Umar

Companions of the Prophet Muhammad (Second Caliph of the Rashidun Caliphate)

The Kaaba March (Arabic: ٱلْكَعْبَة احتجاج, romanized: Ka'ba Aihtijāj) was held towards the Kaaba in Mecca in the year 616 CE, led by Umar ibn al-Khattab. The purpose of the march was to advocate the permission for the Muslims to openly pray at the Kaaba.

BackgroundEdit

Umar's suggestion to Muhammad

Shall they (polytheists) pray to their false gods openly while we must worship the true God in secret? Come we will go there (Kaaba) right now

— The address was given at the House of Arqam

In 616, Umar went to assassinate the Islamic prophet Muhammad. On his way to murder the leader, Umar met his close friend Nu'aym ibn Abd Allah, who had become a Muslim. Nu'aym warned Umar not to attack Muhammad.[1] Nua'ym also informed Umar that the latter's sister Fatima and her husband Sa'id ibn Zayd had secretly converted to Islam. Umar arrived at his sister's house and heard her reciting the Quran. He physically attacked Fatima and then later went towards the House of Arqam, where Muhammad had resided. According to Sunni Islamic tradition, Muhammad had prayed to God that Islam be strengthened either with Umar ibn al-Khattab or Amr ibn Hisham, better known as Abu Jahl to Muslims.

Umar knocked at the House of Arqam, whereupon Hamza ibn Abd al-Muttalib opened the door and asked permission from Muhammad to let Umar in. The Muslims were frightened, as Umar's fierceness was well-known in the society. Muhammad allowed Umar to enter and Umar declared his faith as a Muslim. On Umar's conversion, the Muslims celebrated and Muhammad said 'God is the Greatest' (Allah Hu Akbar). Umar suggested to Muhammad that the Muslims should pray publicly at the Kaaba, as the Muslims were prevented from the Meccan polytheists to do so. Muhammad accepted this advise and Umar then led the march towards the Kaaba.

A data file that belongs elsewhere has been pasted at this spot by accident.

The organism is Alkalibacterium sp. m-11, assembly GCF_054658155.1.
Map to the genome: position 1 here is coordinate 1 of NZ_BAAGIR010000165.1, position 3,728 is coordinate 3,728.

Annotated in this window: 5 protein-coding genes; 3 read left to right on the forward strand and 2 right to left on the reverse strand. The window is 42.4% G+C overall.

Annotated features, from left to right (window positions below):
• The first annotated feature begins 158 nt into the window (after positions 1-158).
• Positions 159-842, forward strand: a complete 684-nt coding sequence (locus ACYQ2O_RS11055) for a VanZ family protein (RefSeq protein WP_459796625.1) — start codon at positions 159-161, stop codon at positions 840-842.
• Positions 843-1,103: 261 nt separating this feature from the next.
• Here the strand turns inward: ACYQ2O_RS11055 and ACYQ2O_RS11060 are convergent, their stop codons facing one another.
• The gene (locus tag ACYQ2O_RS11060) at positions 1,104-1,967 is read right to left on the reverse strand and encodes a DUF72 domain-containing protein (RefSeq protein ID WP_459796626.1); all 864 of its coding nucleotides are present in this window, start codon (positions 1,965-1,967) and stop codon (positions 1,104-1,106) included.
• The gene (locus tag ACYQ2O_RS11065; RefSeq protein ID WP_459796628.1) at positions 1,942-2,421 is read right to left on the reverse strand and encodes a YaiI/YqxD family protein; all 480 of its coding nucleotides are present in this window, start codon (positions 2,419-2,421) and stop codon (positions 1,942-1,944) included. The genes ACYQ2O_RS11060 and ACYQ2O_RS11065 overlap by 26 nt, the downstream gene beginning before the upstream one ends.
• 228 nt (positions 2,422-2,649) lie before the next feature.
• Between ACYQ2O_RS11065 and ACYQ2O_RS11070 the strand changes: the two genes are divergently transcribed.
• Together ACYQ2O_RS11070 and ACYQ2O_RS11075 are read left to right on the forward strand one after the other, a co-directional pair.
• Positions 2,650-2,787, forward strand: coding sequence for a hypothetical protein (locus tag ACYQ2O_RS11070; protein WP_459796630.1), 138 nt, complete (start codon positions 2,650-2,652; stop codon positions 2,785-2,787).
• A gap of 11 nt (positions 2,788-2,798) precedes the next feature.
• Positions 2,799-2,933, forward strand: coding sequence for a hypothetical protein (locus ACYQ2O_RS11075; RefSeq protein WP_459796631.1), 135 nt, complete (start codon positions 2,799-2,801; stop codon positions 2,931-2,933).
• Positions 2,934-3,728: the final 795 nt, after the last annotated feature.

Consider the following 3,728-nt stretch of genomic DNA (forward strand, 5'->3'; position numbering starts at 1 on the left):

MarchEdit

Few hours after his conversion, Umar led the march towards the Kaaba with a group of Muslims, including Muhammad, his relatives Ali and Hamza, close friend Abu Bakr, son in-law Uthman and others. When the Qurayshite polytheists saw Umar in the lead, they thought that Umar brought these Muslims as prisoners.[2] However, Amr ibn Hisham told that Umar had embraced the new faith.

After arriving at the Kaaba, Umar announced that he had become a Muslim publicly in front of the polytheists.[3] He recited the Shahada, which made the polytheists furious. Utba ibn Rabiah attacked Umar, though Umar severely beated and injured Utba, who then fled.[4] According to some accounts, the polytheists assembled under Amr ibn Hisham and escaped from the Kaaba.[2] Umar then openly prayed at the Kaaba, while Amr ibn Hisham and Abu Sufyan watched angrily. At this stage Umar even challenged anyone who dared to stop the Muslims from praying, although no one dared to interfere with Umar when he was openly praying. From that day, the Muslims started to openly pray at the Kaaba.

Aftermath and legacyEdit

In late 616, the Meccan polytheists, furious because of the event, declared a total boycott on the Banu Hashim (Muhammad's clan).[5]

Ma'n ibn Adi was amongst the attendees, he was an opponent of Sa'd ibn Ubada, so he went to Abu Bakr and Umar and informed them about this plan of election.[6]

ReferencesEdit

  1. Haykal 1994, p. 113.
  2. 2.0 2.1 Adil 2002, p. 134–135.
  3. Ramadan 2007, p. 65.
  4. Haylamaz, Resit (2014-03-07). The Luminous Life of Our Prophet. Tughra Books. ISBN 978-1-59784-681-3.
  5. Ramadan 2007, p. 67.
  6. Madelung, Wilferd (1997). The Succession to Muhammad: A Study of the Early Caliphate. Cambridge University Press. ISBN 978-0-521-64696-3.

BibliographyEdit